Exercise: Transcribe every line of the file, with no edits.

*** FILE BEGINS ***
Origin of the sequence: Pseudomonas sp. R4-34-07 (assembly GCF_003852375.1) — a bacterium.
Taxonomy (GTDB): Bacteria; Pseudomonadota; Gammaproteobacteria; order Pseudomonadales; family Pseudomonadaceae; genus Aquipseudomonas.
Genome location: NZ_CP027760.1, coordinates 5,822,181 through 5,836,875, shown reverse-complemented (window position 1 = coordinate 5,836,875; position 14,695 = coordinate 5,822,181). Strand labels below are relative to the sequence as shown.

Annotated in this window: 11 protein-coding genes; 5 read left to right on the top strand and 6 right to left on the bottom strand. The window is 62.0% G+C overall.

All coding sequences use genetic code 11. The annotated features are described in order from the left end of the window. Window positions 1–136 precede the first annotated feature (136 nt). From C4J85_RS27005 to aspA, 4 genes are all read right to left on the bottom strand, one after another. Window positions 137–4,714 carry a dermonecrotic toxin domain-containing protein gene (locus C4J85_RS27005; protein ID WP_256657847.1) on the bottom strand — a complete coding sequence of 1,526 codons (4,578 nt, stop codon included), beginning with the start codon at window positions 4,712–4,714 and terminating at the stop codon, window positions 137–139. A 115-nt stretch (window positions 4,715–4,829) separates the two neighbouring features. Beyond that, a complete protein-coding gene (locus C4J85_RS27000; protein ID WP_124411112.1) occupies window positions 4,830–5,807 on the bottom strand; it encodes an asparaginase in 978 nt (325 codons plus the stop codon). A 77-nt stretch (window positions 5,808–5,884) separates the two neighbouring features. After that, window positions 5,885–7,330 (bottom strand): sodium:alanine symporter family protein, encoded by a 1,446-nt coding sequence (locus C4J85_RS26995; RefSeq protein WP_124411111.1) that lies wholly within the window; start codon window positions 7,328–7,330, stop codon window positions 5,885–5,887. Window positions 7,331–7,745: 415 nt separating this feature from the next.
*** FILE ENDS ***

Origin of the sequence: Pseudomonas sp. R4-34-07 (assembly GCF_003852375.1) — a bacterium.
Taxonomy (GTDB): Bacteria; Pseudomonadota; Gammaproteobacteria; order Pseudomonadales; family Pseudomonadaceae; genus Aquipseudomonas.
Genome location: NZ_CP027760.1, coordinates 5,822,181 through 5,836,875, shown reverse-complemented (window position 1 = coordinate 5,836,875; position 14,695 = coordinate 5,822,181). Strand labels below are relative to the sequence as shown.

Annotated in this window: 11 protein-coding genes; 5 read left to right on the top strand and 6 right to left on the bottom strand. The window is 62.0% G+C overall.

All coding sequences use genetic code 11. The annotated features are described in order from the left end of the window. Window positions 1–136 precede the first annotated feature (136 nt). From C4J85_RS27005 to aspA, 4 genes are all read right to left on the bottom strand, one after another. Window positions 137–4,714 carry a dermonecrotic toxin domain-containing protein gene (locus C4J85_RS27005; protein ID WP_256657847.1) on the bottom strand — a complete coding sequence of 1,526 codons (4,578 nt, stop codon included), beginning with the start codon at window positions 4,712–4,714 and terminating at the stop codon, window positions 137–139. A 115-nt stretch (window positions 4,715–4,829) separates the two neighbouring features. Beyond that, a complete protein-coding gene (locus C4J85_RS27000; protein ID WP_124411112.1) occupies window positions 4,830–5,807 on the bottom strand; it encodes an asparaginase in 978 nt (325 codons plus the stop codon). A 77-nt stretch (window positions 5,808–5,884) separates the two neighbouring features. After that, window positions 5,885–7,330 (bottom strand): sodium:alanine symporter family protein, encoded by a 1,446-nt coding sequence (locus C4J85_RS26995; RefSeq protein WP_124411111.1) that lies wholly within the window; start codon window positions 7,328–7,330, stop codon window positions 5,885–5,887. Window positions 7,331–7,745: 415 nt separating this feature from the next.